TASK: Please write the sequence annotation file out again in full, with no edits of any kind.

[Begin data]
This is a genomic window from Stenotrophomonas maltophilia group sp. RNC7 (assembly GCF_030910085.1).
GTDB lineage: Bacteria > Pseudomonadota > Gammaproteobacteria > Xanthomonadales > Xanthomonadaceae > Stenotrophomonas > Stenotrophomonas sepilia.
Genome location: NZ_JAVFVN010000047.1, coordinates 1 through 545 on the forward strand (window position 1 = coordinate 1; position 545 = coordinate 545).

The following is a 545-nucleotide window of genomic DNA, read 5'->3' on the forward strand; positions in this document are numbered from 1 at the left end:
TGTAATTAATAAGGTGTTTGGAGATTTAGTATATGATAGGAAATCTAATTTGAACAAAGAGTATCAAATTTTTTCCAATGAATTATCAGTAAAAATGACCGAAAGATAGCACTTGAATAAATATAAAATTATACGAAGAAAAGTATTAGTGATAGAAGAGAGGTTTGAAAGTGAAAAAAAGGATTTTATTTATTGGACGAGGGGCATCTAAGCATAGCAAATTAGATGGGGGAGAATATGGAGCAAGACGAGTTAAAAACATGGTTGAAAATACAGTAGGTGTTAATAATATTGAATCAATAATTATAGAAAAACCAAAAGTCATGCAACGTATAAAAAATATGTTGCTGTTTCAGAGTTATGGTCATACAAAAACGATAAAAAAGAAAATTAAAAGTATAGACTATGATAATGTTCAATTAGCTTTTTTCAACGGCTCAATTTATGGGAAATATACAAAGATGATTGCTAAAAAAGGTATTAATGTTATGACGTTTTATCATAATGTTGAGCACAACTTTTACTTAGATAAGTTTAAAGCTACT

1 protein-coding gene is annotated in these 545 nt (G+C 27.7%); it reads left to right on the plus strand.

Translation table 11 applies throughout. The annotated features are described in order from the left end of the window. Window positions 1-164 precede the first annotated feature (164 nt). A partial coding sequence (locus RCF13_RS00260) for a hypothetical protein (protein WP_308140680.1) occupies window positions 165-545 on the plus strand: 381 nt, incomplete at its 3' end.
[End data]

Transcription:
This is a genomic window from Stenotrophomonas maltophilia group sp. RNC7 (assembly GCF_030910085.1).
GTDB lineage: Bacteria > Pseudomonadota > Gammaproteobacteria > Xanthomonadales > Xanthomonadaceae > Stenotrophomonas > Stenotrophomonas sepilia.
Genome location: NZ_JAVFVN010000047.1, coordinates 1 through 545 on the forward strand (window position 1 = coordinate 1; position 545 = coordinate 545).

The following is a 545-nucleotide window of genomic DNA, read 5'->3' on the forward strand; positions in this document are numbered from 1 at the left end:
TGTAATTAATAAGGTGTTTGGAGATTTAGTATATGATAGGAAATCTAATTTGAACAAAGAGTATCAAATTTTTTCCAATGAATTATCAGTAAAAATGACCGAAAGATAGCACTTGAATAAATATAAAATTATACGAAGAAAAGTATTAGTGATAGAAGAGAGGTTTGAAAGTGAAAAAAAGGATTTTATTTATTGGACGAGGGGCATCTAAGCATAGCAAATTAGATGGGGGAGAATATGGAGCAAGACGAGTTAAAAACATGGTTGAAAATACAGTAGGTGTTAATAATATTGAATCAATAATTATAGAAAAACCAAAAGTCATGCAACGTATAAAAAATATGTTGCTGTTTCAGAGTTATGGTCATACAAAAACGATAAAAAAGAAAATTAAAAGTATAGACTATGATAATGTTCAATTAGCTTTTTTCAACGGCTCAATTTATGGGAAATATACAAAGATGATTGCTAAAAAAGGTATTAATGTTATGACGTTTTATCATAATGTTGAGCACAACTTTTACTTAGATAAGTTTAAAGCTACT

1 protein-coding gene is annotated in these 545 nt (G+C 27.7%); it reads left to right on the plus strand.

Translation table 11 applies throughout. The annotated features are described in order from the left end of the window. Window positions 1-164 precede the first annotated feature (164 nt). A partial coding sequence (locus RCF13_RS00260) for a hypothetical protein (protein WP_308140680.1) occupies window positions 165-545 on the plus strand: 381 nt, incomplete at its 3' end.